Kirill Serebrennikov

Source: Screen File

Kirill Serebrennikov, Odin Biron, Ilya Stewart

Dissident Russian director Kirill Serebrennikov came out defiantly against a boycott of Russian culture at a Cannes press conference today (Thursday, May 19) promoting his Competition title, Tchaikovsky’s Wife, describing the boycott as “unbearable” and calling for an end to the sanctions on Roman Abramovich.

“Boycotting Russian culture strikes me as unbearable – Russian culture has always promoted human values, the fragility of man, the compassion one can have,” said Serebrennikov.

“Russian culture has always been anti-militaristic and anti-war, because war seeks to underdo what I have just listed. People who trigger wars throw people into the trenches, and aren’t interested in the life of these people or the pain they feel. The words ‘culture’ and ‘war’ are antagonistic.”

The Cannes Film Festival has barred official Russian delegations and individuals with links to the Russian government from its 75th edition.

Serebrennikov addressed receiving funding for Tchaikovsky’s Wife from Russian billionaire Roman Abramovich – who allegedly has close ties to Russian president Vladimir Putin – via Abramovich’s Kinoprime film fund, which also helped finance Serebrennikov’s Petrov’s Flu. Abramovich has been sanctioned by the UK and the European Union.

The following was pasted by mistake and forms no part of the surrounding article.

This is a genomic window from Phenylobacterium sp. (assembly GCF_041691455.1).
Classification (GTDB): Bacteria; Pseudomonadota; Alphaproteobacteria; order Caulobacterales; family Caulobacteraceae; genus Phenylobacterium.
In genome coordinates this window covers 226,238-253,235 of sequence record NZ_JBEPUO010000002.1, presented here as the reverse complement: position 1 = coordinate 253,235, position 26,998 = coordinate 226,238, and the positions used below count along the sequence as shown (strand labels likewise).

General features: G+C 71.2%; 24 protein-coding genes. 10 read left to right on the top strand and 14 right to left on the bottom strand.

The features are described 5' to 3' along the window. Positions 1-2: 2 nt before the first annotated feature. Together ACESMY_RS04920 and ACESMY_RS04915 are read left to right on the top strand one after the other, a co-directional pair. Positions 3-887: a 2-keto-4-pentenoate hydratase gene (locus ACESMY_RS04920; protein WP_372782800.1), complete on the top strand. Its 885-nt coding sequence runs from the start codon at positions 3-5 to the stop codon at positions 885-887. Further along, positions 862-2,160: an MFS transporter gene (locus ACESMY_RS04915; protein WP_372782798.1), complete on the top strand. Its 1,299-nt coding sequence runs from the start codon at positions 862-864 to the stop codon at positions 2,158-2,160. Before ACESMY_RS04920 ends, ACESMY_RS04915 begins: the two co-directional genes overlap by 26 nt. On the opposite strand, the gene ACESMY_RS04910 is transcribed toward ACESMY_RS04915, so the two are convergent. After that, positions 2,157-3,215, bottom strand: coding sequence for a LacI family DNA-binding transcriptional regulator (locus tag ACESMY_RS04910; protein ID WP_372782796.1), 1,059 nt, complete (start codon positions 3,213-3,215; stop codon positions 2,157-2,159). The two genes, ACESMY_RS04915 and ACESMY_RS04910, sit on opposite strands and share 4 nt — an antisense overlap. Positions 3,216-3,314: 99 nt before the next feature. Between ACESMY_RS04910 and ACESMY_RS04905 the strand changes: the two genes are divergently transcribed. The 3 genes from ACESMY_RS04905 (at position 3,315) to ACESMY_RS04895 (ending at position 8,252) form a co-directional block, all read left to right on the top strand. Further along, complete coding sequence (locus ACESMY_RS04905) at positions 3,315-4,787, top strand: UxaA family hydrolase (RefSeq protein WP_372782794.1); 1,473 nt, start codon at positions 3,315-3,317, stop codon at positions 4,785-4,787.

“Abramovich helps modern art, he has for a long time now,” he said. “He has been a real patron and in Russia this patronage has always been deeply appreciated. It’s thanks to him we have arthouse cinema.

“He does quite a lot of good as well. President Zelensky asked Joe Biden to not place Abramovich under American sanctions and he isn’t [because he is] one of the key people in discussions for peace. If we achieve this, he will be one of the people who has forged this peace. That’s something I agree entirely with in terms of President Zelensky – we have to lift the sanctions against Abramovich.”

Serebrennikov did not confirm or deny whether he would continue to use Kinoprime film fund money to help finance his films going forward.

On whether Serebrennikov will give any money to support the victims of the war in Ukraine, as Abramovich has vouched to do, he said: “It’s very important to help the victims. There are a number of refugees in Ukraine and in Russia, too, a certain number of lives have been shattered. It’s very difficult and traumatising for many people, particularly considering the Russians feel guilty. It’s important to help all the victims and to help those who are sent to fight and the families have no income anymore. Artists have to help these people and I do so myself. I’m not going to show you the bills, of course.”

Serebrennikov also defended the accusation that he has historically received money from Russian political figure Vladislav Surkov for a theatre adaptation, which has led to the Ukrainian Film Academy’s demands for a boycott of Serebrennikov at Cannes. “Mr Surkov is not an oligarch, he’s a civil servant, and I would also add that up until a given point in time there was only the state which financed culture. Up to a given point in time, financing through the state was not toxic, there was nothing shameful, it was quite acceptable. Great things have been done with this money from the ministry of culture in the field of theatre and cinema.”